Homeowner Affordability And Stability Plan or HASP
What is 'Homeowner Affordability And Stability Plan or HASP'
The Homeowner Affordability and Stability Plan or HASP is a program that rolled out in 2009 in an attempt to stabilize the U.S. economy. The Homeowner Affordability and Stability Plan has three parts: refinancing options for stable homeowners, financial aid for seriously delinquent homeowners and support for Fannie Mae and Freddie Mac. The HASP was expected to benefit several million American families
BREAKING DOWN 'Homeowner Affordability And Stability Plan or HASP'
The HASP is a program that intended to prevent the housing values in entire neighborhoods from deteriorating by preventing foreclosures. The plan was specifically aimed at helping homeowners with mortgages that exceeded the value of their homes. The provisions can offer as much as $6,000 of relief against the decline in home value for many taxpayers.
The Homeowner Affordability and Stability Plan and the Great Recession
The HASP is one of many steps taken by the U.S. government to counteract or limit the effect of a global economic downturn that began in December of 2007. During the Great Recession, millions of people lost their jobs and homes when the housing market started to plummet. Often referred to as the bursting of the housing bubble, the combination of rising home prices, loose lending practices and an increase in subprime mortgages created an economically unsustainable situation. During the late 1990’s and the early 2000’s the housing bubble continued to grow unabated.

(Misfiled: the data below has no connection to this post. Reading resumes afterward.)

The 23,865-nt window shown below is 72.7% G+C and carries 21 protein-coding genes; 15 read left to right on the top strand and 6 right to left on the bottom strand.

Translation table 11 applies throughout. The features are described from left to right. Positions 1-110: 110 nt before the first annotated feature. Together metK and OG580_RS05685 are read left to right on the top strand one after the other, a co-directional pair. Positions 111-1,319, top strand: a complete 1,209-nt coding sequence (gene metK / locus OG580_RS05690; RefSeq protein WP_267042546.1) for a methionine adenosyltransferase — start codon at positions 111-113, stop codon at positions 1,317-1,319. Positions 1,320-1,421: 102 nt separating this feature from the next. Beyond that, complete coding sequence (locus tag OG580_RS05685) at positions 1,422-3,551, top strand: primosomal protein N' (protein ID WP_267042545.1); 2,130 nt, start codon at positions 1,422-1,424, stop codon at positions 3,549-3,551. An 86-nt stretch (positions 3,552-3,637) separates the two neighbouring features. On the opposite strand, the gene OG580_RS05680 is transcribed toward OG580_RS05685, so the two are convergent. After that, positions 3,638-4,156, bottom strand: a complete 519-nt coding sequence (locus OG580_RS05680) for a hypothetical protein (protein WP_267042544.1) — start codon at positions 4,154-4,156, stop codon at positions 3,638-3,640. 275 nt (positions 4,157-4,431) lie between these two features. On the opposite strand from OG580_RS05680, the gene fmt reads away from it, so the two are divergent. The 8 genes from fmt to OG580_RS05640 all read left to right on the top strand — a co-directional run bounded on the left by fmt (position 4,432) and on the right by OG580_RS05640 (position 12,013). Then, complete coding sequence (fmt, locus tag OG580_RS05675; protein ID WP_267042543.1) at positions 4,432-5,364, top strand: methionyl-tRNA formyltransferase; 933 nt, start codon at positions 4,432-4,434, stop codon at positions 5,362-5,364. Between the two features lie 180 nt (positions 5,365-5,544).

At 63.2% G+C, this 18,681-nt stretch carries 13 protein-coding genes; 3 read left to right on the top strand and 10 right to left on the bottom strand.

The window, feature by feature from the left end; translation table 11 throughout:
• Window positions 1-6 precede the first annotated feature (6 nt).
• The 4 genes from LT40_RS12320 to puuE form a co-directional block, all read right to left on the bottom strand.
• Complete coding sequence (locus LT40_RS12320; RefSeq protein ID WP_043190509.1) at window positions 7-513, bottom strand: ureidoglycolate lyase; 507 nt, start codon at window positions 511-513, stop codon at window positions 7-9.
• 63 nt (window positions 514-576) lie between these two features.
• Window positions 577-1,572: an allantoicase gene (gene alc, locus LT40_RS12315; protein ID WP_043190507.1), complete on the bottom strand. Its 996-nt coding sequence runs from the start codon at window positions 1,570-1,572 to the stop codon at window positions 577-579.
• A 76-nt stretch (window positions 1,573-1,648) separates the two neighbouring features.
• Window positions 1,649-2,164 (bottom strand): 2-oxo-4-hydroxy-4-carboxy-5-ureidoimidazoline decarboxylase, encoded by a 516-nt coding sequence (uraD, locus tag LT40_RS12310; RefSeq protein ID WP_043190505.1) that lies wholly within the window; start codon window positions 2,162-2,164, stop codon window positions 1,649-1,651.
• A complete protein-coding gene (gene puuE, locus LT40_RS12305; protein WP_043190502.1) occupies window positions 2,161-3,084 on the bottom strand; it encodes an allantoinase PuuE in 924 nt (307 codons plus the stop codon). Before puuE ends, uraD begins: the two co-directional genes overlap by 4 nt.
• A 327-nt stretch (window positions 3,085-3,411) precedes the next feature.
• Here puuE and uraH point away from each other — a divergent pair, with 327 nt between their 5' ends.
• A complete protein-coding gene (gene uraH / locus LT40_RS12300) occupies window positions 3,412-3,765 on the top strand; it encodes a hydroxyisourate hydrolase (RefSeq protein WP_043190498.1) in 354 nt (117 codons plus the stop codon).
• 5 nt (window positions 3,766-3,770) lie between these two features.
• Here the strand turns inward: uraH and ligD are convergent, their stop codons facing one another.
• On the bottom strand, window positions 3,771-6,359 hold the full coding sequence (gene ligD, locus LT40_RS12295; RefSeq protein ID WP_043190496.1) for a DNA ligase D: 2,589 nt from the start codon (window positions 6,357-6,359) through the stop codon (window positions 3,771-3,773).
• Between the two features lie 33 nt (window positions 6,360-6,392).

The bubble broke in 2007 when numerous foreclosures and defaults crashed the housing market. This greatly depreciated the value of deliberately obscure financial securities that were directly tied to subprime mortgages and mortgage backed securities. This caused a ripple effect throughout the entire global financial system, as banks in the U.S. and around the world began to fail or approach the point of failure. The U.S. federal government intervened to mitigate the damage.
The subprime mortgage collapse led to economic stagnation and to many people losing their homes. Americans faced financial disaster as the value of their homes dropped well below the amount they had borrowed and subprime interest rates spiked. Monthly mortgage payments almost doubled in some parts of the country. In most cases, borrowers were actually better off defaulting on their mortgage loans rather than paying more for a home that had dropped precipitously in value.
Other Federal Actions Taken During the Housing Crisis
Along with 2009’s Homeowner Affordability and Stability Plan, the federal government took several steps to try and secure the U.S. housing market. Another one of these measures was the Foreclosure Prevention Act of 2008, a housing act designed to help families keep homes that were facing foreclosure and to stabilize the overall housing market.